6 Quick, Easy and Inexpensive tips for painting furniture
In the course of painting furniture, I have found a few inexpensive items that have become indispensable to me and I thought I would share them with you. Some are inexpensive or Dollar Store items and others you probably already have around the house. Some of these tips may seem pretty obvious, but to me they were good discoveries.
1) Camping Style Headlamp:
This is probably the most expensive item on my list, but also one of the most useful. When trying to paint the inside of furniture pieces, I was always trying to juggle flashlights or light sources to get a good interior result. Then I had an “ah ha” moment when I remembered we had headlamps in our camping supplies. What a difference this has made in my ability to see into small corners in the interior of pieces I am working on. You can buy expensive versions of these headlamps, but mine is just a cheapie from Walmart (under $15.00) and it has worked great for me. It’s something I use over and over again, so the cost per use is minimal.
2) Painting Hardware:
One of the challenges I came across early in my travels, was how to paint hardware without having to paint a side, let it dry and then flip it to paint the other side. I have seen some elaborate ideas about ways to “prop” hardware while painting it, but my easy solution was a regular old cardboard box. I poke holes through the cardboard (with a screwdriver if necessary) and then attach the hardware as if I were attaching it to a furniture piece. The hardware stays upright and not touching anything so I can paint (or spray) all sides at once. If I am spraying, I use a second piece of cardboard as a 3 sided tent like structure on top of the first box to avoid “overspray”. I also use shoeboxes for the same purpose if I am doing several small knobs. It works great if you need to paint the head of a nail or screw to match the hardware…just poke it through the cardboard and spray or paint away.
3) Protecting your workspace:
Lets face it, drop cloths and plastic sheeting to protect your work area can get expensive, and bulky canvas drop cloths are awkward to store after use. I now scout out sources for protecting my floors/work surface at the dollar store. I have used plastic table cloths and plastic shower curtain liners that I have found there, in place of a canvas or heavy plastic drop cloths. There are a couple of painting techniques I use often (using Unicorn Spit-details in upcoming posts) that require the use of thin plastic for the technique, so I use these dollar store items for those techniques as well. A large table cloth or shower curtain can be cut to size and goes a long way for a little money.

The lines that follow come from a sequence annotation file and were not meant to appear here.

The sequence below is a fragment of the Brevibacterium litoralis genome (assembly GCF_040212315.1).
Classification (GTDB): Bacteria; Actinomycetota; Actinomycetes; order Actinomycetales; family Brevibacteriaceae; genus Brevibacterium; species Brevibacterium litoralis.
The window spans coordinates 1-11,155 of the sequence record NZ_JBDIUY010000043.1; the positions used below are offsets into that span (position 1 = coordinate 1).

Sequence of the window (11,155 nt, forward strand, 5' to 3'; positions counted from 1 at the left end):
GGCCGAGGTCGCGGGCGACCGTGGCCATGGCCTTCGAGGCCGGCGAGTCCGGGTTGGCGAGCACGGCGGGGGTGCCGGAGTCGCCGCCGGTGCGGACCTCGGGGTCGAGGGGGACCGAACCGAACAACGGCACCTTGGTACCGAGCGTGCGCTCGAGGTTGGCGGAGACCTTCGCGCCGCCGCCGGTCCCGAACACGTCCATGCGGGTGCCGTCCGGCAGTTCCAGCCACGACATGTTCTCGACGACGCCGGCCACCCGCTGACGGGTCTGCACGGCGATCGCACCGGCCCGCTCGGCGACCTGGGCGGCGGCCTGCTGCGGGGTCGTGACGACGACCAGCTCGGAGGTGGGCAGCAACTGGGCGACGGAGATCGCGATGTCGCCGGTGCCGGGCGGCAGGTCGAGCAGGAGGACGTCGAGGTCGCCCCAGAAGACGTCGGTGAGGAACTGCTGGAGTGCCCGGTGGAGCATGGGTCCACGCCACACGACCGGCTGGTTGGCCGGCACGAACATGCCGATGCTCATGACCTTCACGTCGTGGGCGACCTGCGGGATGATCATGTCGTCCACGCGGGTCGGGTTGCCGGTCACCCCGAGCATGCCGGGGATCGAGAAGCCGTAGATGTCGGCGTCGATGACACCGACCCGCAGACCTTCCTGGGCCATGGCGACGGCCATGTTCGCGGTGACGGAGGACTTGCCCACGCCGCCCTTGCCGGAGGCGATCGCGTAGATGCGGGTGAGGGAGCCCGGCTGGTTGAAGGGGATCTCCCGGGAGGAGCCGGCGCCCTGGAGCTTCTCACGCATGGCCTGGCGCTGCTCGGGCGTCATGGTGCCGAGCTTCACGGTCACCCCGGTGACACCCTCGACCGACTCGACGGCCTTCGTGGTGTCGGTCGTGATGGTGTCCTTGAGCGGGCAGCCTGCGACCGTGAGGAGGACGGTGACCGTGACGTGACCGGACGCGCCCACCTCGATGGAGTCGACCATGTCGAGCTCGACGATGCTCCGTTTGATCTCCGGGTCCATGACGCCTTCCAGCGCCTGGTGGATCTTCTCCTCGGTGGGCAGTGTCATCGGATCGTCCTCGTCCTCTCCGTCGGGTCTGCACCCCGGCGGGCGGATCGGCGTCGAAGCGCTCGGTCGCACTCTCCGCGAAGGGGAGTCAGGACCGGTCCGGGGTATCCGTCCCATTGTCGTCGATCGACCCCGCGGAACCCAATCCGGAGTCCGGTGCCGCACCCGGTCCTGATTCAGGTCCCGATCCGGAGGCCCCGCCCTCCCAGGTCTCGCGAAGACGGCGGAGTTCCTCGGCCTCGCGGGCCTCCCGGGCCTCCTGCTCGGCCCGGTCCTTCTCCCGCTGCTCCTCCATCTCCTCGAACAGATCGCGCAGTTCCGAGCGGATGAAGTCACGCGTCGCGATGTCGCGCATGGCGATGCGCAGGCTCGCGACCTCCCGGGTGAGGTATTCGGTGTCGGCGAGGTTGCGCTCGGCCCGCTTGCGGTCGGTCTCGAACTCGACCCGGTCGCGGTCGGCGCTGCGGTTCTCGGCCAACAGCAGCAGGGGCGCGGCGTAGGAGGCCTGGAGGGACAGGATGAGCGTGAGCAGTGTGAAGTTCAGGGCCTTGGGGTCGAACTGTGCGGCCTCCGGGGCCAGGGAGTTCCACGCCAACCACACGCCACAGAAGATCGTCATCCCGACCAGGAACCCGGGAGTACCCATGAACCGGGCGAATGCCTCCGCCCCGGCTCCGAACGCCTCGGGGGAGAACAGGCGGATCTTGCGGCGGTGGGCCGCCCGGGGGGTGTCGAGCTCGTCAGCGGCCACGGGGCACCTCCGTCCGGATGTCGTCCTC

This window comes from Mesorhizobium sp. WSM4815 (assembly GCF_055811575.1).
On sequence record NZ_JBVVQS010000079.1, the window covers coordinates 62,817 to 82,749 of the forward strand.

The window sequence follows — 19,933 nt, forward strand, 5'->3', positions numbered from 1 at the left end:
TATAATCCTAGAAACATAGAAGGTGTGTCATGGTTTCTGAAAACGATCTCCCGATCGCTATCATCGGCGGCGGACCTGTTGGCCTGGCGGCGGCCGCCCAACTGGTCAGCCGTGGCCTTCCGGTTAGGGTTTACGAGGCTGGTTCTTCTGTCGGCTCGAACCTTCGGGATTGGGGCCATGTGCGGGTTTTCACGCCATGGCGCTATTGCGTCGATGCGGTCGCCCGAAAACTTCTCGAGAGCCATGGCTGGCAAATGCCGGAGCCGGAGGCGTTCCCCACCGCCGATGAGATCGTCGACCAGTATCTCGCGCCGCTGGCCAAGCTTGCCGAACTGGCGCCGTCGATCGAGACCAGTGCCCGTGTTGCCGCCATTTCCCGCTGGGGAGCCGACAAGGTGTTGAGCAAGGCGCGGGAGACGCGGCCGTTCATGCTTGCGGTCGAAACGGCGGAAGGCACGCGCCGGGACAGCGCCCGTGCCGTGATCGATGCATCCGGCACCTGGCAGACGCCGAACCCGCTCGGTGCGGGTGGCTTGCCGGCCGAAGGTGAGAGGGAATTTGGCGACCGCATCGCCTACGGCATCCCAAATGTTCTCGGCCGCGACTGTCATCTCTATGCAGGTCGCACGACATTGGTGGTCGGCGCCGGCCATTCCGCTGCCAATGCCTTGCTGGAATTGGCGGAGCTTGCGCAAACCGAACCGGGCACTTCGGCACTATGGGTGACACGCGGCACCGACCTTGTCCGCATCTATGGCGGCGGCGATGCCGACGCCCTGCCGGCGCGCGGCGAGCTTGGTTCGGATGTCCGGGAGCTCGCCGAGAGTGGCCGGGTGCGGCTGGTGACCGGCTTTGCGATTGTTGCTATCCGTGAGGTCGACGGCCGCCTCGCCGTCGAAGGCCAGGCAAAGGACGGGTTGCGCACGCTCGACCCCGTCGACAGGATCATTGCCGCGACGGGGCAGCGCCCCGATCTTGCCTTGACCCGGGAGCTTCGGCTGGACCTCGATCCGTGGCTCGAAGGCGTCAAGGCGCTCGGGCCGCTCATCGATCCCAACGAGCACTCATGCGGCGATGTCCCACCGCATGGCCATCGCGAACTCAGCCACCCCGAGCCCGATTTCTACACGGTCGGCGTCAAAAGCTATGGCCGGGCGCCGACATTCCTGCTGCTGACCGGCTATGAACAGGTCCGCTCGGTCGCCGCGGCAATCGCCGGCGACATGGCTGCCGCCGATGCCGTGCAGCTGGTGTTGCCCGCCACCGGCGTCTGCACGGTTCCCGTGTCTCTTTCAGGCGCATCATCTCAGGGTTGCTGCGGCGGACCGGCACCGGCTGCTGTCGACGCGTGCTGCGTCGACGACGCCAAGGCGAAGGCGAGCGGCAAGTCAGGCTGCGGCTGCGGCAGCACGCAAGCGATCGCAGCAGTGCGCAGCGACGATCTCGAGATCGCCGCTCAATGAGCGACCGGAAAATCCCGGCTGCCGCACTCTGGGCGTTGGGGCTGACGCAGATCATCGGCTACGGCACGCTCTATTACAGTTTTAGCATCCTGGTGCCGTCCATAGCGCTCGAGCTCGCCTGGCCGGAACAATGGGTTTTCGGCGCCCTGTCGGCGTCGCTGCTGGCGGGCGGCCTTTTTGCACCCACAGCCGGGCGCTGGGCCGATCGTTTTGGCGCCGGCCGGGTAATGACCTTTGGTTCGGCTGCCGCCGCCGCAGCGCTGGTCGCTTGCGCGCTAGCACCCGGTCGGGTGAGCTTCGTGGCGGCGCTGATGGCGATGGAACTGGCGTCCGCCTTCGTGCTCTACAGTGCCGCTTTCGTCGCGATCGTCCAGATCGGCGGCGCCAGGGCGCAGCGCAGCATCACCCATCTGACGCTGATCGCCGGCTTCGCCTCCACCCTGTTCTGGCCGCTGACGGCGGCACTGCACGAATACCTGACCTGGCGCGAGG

4) Use baseboarding for samples:
When wanting to try out a new paint/glaze, dry brushing, or paint/wax combination, I head to my local hardware store for some baseboard. I will buy an 8 foot long piece of pre-primed MDF baseboard (for about $7.00) and have the store cut it into 4″ long pieces for me (free cuts). This gives me 24 pieces (so less than 30 cents each) of baseboard to try out different combinations/techniques. I will often try out 2 similar versions of a technique side by side on the same piece, so this brings the cost per sample down to less than 15 cents each. Make sure to write your description of the technique and colours used on the back of your sample for future reference. I refer back to these sample boards constantly and have them available for clients to chose finishes for their own furniture. These small pieces of sample are super portable as well!
I admit it, I am a container hoarder, but I am not ready to change! I save every mayonnaise, peanut butter, spaghetti sauce and yogurt container I can get my hands on for various purposes. I use the yogurt containers for mixing colours and for having a lightweight container to hold while painting. When I am finished a project, I always transfer my remaining paint into a smaller, more airtight container (such as a spaghetti sauce jar) for future storage. The closer the size of the container to the amount of paint left, the better. Air is not your friend when storing leftover paint. So often the sides of a paint can are all “mucked up” after a project and you just can’t get a good seal when reclosing the container (no matter how careful you have been). Transfer your leftover paint to a smaller, airtight container and it will still be fresh if you need it again. Be sure to label your containers well in permanent marker with any information you have (e.g.. what it was used for/colour/sheen etc.)
6) Paint cans for propping up furniture:
This may be a no-brainer, but the first piece or two of furniture I painted (my own) was set directly on a drop cloth. Firstly, you have to be very careful that you are getting right to the bottom of your work, and secondly, you may have to “peel” your project off the drop cloth when dry due to stuck and dripping product. I quickly learned to place my drop cloth and then place a paint can under each leg of the project. This allows for complete coverage, less mess and it is a little easier to work on a piece that is not so low to the ground.
I hope you found at least one of these little tips helpful. What tips have you discovered in your creative journey? I am always looking for new tips, so please share YOUR ideas in comments!